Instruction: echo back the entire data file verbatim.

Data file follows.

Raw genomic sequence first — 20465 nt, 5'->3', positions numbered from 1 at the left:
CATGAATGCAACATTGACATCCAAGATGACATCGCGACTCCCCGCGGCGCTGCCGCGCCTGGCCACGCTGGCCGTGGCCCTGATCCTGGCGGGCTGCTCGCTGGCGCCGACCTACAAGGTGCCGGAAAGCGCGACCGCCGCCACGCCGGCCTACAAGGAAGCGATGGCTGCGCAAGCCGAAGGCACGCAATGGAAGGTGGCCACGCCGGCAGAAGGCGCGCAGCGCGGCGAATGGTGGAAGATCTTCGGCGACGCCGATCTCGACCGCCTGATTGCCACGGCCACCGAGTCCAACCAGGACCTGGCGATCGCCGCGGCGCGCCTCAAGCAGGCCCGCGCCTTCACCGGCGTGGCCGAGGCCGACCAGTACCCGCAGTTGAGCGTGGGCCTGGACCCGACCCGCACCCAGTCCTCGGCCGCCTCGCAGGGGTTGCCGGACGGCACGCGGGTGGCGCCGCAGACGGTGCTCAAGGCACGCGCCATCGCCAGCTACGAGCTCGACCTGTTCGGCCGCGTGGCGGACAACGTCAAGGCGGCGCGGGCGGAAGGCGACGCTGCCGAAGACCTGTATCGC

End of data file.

Raw genomic sequence first — 20465 nt, 5'->3', positions numbered from 1 at the left:
CATGAATGCAACATTGACATCCAAGATGACATCGCGACTCCCCGCGGCGCTGCCGCGCCTGGCCACGCTGGCCGTGGCCCTGATCCTGGCGGGCTGCTCGCTGGCGCCGACCTACAAGGTGCCGGAAAGCGCGACCGCCGCCACGCCGGCCTACAAGGAAGCGATGGCTGCGCAAGCCGAAGGCACGCAATGGAAGGTGGCCACGCCGGCAGAAGGCGCGCAGCGCGGCGAATGGTGGAAGATCTTCGGCGACGCCGATCTCGACCGCCTGATTGCCACGGCCACCGAGTCCAACCAGGACCTGGCGATCGCCGCGGCGCGCCTCAAGCAGGCCCGCGCCTTCACCGGCGTGGCCGAGGCCGACCAGTACCCGCAGTTGAGCGTGGGCCTGGACCCGACCCGCACCCAGTCCTCGGCCGCCTCGCAGGGGTTGCCGGACGGCACGCGGGTGGCGCCGCAGACGGTGCTCAAGGCACGCGCCATCGCCAGCTACGAGCTCGACCTGTTCGGCCGCGTGGCGGACAACGTCAAGGCGGCGCGGGCGGAAGGCGACGCTGCCGAAGACCTGTATCGC